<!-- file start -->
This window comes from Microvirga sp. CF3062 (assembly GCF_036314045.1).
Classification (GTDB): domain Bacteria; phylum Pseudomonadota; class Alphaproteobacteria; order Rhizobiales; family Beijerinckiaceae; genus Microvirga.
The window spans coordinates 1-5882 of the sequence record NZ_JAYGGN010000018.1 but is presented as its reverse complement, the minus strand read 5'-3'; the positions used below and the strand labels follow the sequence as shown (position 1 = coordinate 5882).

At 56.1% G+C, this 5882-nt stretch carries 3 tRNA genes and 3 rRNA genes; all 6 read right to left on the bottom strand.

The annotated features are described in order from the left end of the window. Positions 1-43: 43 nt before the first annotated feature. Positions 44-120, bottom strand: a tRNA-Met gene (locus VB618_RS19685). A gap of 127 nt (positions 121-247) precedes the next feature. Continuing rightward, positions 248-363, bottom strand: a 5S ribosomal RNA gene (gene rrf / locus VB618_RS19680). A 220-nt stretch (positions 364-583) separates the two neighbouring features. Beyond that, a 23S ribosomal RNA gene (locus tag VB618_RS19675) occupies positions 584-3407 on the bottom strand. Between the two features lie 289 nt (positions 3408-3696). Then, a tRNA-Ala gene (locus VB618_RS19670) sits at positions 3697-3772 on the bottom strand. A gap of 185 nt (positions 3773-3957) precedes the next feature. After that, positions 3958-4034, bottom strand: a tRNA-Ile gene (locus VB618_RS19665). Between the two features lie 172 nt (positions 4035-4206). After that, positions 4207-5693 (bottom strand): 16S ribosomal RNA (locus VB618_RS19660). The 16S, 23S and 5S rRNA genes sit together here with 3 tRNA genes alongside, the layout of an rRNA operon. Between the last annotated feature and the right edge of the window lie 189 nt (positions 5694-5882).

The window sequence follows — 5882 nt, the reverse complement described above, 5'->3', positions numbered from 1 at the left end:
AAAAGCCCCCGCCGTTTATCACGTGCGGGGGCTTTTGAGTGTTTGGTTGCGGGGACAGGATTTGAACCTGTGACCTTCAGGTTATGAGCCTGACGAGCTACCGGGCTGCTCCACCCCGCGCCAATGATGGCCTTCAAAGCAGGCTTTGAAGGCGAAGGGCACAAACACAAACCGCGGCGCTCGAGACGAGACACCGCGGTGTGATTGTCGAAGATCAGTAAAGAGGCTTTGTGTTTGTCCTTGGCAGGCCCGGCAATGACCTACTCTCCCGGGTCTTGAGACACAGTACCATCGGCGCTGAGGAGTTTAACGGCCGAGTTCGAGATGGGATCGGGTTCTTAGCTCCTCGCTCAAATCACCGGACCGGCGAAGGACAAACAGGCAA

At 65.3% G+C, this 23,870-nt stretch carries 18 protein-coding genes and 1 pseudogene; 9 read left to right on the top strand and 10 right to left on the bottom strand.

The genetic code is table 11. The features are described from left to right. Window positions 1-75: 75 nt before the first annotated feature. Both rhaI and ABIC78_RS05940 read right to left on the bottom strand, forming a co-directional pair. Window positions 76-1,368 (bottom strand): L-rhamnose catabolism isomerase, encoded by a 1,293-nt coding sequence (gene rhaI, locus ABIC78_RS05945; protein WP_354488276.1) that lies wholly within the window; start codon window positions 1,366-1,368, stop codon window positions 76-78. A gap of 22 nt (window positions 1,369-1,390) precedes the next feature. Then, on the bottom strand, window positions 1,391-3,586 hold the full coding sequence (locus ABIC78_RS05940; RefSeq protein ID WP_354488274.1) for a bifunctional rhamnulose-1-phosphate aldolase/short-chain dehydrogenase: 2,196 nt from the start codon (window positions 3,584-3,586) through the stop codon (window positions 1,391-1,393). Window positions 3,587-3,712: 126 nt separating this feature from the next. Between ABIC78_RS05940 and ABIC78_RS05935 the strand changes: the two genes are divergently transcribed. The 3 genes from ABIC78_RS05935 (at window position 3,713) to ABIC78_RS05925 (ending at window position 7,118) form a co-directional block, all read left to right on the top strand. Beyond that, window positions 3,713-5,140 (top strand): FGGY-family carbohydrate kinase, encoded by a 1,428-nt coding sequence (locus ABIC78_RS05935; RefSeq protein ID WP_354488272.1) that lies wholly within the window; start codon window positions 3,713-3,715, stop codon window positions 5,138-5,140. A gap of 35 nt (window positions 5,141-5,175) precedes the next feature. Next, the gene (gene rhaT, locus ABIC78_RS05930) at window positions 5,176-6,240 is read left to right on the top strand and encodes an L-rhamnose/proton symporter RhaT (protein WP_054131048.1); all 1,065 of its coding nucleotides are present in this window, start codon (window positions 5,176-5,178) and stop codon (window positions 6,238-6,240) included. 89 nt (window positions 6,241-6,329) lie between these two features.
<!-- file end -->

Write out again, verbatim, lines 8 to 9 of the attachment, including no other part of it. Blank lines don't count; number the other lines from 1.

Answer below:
At 65.3% G+C, this 23,870-nt stretch carries 18 protein-coding genes and 1 pseudogene; 9 read left to right on the top strand and 10 right to left on the bottom strand.

The genetic code is table 11. The features are described from left to right. Window positions 1-75: 75 nt before the first annotated feature. Both rhaI and ABIC78_RS05940 read right to left on the bottom strand, forming a co-directional pair. Window positions 76-1,368 (bottom strand): L-rhamnose catabolism isomerase, encoded by a 1,293-nt coding sequence (gene rhaI, locus ABIC78_RS05945; protein WP_354488276.1) that lies wholly within the window; start codon window positions 1,366-1,368, stop codon window positions 76-78. A gap of 22 nt (window positions 1,369-1,390) precedes the next feature. Then, on the bottom strand, window positions 1,391-3,586 hold the full coding sequence (locus ABIC78_RS05940; RefSeq protein ID WP_354488274.1) for a bifunctional rhamnulose-1-phosphate aldolase/short-chain dehydrogenase: 2,196 nt from the start codon (window positions 3,584-3,586) through the stop codon (window positions 1,391-1,393). Window positions 3,587-3,712: 126 nt separating this feature from the next. Between ABIC78_RS05940 and ABIC78_RS05935 the strand changes: the two genes are divergently transcribed. The 3 genes from ABIC78_RS05935 (at window position 3,713) to ABIC78_RS05925 (ending at window position 7,118) form a co-directional block, all read left to right on the top strand. Beyond that, window positions 3,713-5,140 (top strand): FGGY-family carbohydrate kinase, encoded by a 1,428-nt coding sequence (locus ABIC78_RS05935; RefSeq protein ID WP_354488272.1) that lies wholly within the window; start codon window positions 3,713-3,715, stop codon window positions 5,138-5,140. A gap of 35 nt (window positions 5,141-5,175) precedes the next feature. Next, the gene (gene rhaT, locus ABIC78_RS05930) at window positions 5,176-6,240 is read left to right on the top strand and encodes an L-rhamnose/proton symporter RhaT (protein WP_054131048.1); all 1,065 of its coding nucleotides are present in this window, start codon (window positions 5,176-5,178) and stop codon (window positions 6,238-6,240) included. 89 nt (window positions 6,241-6,329) lie between these two features.